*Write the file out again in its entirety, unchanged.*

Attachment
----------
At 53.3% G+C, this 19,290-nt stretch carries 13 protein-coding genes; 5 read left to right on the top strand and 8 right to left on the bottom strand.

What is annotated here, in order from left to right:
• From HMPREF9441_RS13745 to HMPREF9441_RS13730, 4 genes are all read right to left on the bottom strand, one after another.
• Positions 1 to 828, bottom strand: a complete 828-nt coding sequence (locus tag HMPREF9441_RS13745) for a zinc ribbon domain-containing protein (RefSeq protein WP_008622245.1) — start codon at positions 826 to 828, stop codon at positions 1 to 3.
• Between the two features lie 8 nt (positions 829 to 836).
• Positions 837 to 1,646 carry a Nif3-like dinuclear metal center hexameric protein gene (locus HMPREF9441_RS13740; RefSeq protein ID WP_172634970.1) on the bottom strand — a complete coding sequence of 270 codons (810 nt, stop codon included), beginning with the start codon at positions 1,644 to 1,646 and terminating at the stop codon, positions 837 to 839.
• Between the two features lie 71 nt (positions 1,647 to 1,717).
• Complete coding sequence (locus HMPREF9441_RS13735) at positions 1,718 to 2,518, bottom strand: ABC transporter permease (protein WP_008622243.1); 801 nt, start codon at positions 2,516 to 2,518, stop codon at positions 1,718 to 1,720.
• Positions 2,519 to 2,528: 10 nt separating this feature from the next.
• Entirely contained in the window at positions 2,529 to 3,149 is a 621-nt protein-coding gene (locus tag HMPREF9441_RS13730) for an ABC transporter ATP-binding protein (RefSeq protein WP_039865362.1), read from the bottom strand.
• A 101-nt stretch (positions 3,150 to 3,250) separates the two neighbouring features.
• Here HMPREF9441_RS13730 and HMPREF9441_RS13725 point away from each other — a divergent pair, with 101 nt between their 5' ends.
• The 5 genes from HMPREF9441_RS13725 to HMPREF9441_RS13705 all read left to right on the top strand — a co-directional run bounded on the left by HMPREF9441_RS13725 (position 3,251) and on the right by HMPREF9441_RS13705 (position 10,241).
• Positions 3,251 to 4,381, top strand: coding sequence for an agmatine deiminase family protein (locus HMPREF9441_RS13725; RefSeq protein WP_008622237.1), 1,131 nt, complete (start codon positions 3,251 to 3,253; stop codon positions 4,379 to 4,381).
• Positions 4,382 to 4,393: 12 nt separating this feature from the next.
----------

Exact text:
At 53.3% G+C, this 19,290-nt stretch carries 13 protein-coding genes; 5 read left to right on the top strand and 8 right to left on the bottom strand.

What is annotated here, in order from left to right:
• From HMPREF9441_RS13745 to HMPREF9441_RS13730, 4 genes are all read right to left on the bottom strand, one after another.
• Positions 1 to 828, bottom strand: a complete 828-nt coding sequence (locus tag HMPREF9441_RS13745) for a zinc ribbon domain-containing protein (RefSeq protein WP_008622245.1) — start codon at positions 826 to 828, stop codon at positions 1 to 3.
• Between the two features lie 8 nt (positions 829 to 836).
• Positions 837 to 1,646 carry a Nif3-like dinuclear metal center hexameric protein gene (locus HMPREF9441_RS13740; RefSeq protein ID WP_172634970.1) on the bottom strand — a complete coding sequence of 270 codons (810 nt, stop codon included), beginning with the start codon at positions 1,644 to 1,646 and terminating at the stop codon, positions 837 to 839.
• Between the two features lie 71 nt (positions 1,647 to 1,717).
• Complete coding sequence (locus HMPREF9441_RS13735) at positions 1,718 to 2,518, bottom strand: ABC transporter permease (protein WP_008622243.1); 801 nt, start codon at positions 2,516 to 2,518, stop codon at positions 1,718 to 1,720.
• Positions 2,519 to 2,528: 10 nt separating this feature from the next.
• Entirely contained in the window at positions 2,529 to 3,149 is a 621-nt protein-coding gene (locus tag HMPREF9441_RS13730) for an ABC transporter ATP-binding protein (RefSeq protein WP_039865362.1), read from the bottom strand.
• A 101-nt stretch (positions 3,150 to 3,250) separates the two neighbouring features.
• Here HMPREF9441_RS13730 and HMPREF9441_RS13725 point away from each other — a divergent pair, with 101 nt between their 5' ends.
• The 5 genes from HMPREF9441_RS13725 to HMPREF9441_RS13705 all read left to right on the top strand — a co-directional run bounded on the left by HMPREF9441_RS13725 (position 3,251) and on the right by HMPREF9441_RS13705 (position 10,241).
• Positions 3,251 to 4,381, top strand: coding sequence for an agmatine deiminase family protein (locus HMPREF9441_RS13725; RefSeq protein WP_008622237.1), 1,131 nt, complete (start codon positions 3,251 to 3,253; stop codon positions 4,379 to 4,381).
• Positions 4,382 to 4,393: 12 nt separating this feature from the next.